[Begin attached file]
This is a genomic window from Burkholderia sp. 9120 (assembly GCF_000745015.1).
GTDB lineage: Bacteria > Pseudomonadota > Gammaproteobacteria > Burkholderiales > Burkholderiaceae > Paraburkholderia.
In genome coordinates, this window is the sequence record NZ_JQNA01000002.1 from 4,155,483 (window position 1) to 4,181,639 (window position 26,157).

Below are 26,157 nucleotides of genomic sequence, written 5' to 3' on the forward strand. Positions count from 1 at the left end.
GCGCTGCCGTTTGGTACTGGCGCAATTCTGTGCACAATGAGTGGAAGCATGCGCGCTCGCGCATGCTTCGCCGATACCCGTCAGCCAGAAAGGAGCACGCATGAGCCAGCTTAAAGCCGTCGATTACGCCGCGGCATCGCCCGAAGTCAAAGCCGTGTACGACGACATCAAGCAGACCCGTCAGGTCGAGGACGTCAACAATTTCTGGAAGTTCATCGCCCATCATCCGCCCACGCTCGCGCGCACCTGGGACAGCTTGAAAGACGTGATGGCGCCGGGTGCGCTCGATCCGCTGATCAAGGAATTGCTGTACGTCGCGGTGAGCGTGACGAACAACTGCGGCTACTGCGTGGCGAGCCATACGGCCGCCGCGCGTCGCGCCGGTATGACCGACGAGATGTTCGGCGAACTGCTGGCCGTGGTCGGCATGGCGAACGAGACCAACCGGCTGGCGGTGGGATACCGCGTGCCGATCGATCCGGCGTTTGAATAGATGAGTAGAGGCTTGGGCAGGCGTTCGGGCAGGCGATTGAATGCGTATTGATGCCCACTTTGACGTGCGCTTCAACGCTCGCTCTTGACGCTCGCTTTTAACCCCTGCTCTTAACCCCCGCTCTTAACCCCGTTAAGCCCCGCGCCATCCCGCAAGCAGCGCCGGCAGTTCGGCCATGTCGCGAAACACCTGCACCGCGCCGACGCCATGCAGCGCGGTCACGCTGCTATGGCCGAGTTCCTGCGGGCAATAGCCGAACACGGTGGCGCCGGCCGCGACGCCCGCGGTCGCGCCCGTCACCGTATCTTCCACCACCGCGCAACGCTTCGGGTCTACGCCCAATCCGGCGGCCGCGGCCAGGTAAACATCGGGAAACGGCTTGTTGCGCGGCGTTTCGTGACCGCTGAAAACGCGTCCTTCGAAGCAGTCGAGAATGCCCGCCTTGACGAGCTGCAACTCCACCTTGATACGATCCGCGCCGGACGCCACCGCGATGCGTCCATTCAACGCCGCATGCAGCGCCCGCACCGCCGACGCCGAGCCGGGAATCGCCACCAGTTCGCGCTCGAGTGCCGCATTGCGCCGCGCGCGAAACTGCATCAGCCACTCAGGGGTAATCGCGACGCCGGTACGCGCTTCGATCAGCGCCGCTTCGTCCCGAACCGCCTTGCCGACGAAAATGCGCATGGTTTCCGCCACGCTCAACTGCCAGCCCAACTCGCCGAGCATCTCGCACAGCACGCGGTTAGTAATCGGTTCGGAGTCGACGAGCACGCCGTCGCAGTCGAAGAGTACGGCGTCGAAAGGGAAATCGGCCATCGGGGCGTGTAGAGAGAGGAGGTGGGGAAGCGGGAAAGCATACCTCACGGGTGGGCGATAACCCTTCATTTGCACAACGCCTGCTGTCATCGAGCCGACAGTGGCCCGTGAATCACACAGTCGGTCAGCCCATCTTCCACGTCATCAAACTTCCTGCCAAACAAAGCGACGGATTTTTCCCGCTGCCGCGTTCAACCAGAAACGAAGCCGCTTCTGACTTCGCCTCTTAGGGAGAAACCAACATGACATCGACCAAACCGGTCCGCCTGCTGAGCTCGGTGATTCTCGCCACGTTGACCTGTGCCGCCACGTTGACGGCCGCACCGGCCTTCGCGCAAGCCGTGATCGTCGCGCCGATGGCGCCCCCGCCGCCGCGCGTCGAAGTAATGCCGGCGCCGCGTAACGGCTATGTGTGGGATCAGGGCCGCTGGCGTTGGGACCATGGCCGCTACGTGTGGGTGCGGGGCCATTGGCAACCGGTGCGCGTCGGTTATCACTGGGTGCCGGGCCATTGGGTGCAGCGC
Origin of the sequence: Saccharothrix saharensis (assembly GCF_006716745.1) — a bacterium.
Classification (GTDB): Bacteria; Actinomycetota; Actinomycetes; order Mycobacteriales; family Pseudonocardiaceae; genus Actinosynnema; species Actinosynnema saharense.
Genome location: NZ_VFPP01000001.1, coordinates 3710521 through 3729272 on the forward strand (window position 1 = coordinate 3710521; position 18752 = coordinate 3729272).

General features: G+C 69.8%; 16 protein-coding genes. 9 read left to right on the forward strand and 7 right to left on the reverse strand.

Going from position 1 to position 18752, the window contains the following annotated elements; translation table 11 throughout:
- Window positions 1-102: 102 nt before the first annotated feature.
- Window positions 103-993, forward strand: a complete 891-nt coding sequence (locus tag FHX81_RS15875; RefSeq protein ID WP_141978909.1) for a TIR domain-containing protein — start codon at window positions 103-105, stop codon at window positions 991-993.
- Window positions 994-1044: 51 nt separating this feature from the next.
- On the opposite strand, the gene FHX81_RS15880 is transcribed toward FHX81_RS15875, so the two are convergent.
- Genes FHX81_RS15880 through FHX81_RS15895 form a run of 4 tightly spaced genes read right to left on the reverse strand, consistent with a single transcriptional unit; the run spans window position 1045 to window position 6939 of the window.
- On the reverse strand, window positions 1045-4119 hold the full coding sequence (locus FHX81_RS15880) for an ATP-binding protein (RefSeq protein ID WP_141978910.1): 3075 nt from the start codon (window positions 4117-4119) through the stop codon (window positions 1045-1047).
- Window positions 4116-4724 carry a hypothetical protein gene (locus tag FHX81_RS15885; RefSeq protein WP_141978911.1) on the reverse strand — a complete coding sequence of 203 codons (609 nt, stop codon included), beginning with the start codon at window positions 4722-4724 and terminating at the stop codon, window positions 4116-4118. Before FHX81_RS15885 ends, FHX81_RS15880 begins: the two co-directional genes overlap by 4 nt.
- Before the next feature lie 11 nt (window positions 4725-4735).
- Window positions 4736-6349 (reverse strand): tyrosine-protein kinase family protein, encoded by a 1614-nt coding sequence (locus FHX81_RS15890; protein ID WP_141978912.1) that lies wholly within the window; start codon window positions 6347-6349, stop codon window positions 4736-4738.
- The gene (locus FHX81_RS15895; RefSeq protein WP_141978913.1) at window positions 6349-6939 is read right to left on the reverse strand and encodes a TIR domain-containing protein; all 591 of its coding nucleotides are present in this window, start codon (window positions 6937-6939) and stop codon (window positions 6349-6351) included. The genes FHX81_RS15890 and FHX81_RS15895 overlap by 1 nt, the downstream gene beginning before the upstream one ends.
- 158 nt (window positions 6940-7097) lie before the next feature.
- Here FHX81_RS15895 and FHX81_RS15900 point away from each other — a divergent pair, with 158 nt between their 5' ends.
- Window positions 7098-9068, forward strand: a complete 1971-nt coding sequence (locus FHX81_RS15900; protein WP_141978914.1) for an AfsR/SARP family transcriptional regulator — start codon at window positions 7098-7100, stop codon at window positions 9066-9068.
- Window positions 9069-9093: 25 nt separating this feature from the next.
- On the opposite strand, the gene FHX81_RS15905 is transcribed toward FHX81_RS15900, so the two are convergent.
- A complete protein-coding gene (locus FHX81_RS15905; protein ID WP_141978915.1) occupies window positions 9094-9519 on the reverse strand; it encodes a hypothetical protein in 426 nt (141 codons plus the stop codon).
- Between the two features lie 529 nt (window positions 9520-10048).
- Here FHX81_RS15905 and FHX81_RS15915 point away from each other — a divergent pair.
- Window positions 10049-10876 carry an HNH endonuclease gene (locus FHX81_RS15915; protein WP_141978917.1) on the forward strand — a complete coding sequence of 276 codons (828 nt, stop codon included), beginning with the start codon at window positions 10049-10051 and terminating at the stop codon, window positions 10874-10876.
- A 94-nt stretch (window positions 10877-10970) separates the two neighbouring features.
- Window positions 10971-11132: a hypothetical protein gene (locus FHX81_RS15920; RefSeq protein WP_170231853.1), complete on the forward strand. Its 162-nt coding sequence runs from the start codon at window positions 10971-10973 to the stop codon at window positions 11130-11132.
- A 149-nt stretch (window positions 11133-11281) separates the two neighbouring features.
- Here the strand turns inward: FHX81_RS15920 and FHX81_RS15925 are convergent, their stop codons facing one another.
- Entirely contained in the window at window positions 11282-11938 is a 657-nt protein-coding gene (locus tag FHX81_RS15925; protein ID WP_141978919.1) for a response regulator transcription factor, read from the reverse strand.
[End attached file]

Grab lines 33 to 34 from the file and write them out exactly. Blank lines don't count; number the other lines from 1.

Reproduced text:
- Here the strand turns inward: FHX81_RS15920 and FHX81_RS15925 are convergent, their stop codons facing one another.
- Entirely contained in the window at window positions 11282-11938 is a 657-nt protein-coding gene (locus tag FHX81_RS15925; protein ID WP_141978919.1) for a response regulator transcription factor, read from the reverse strand.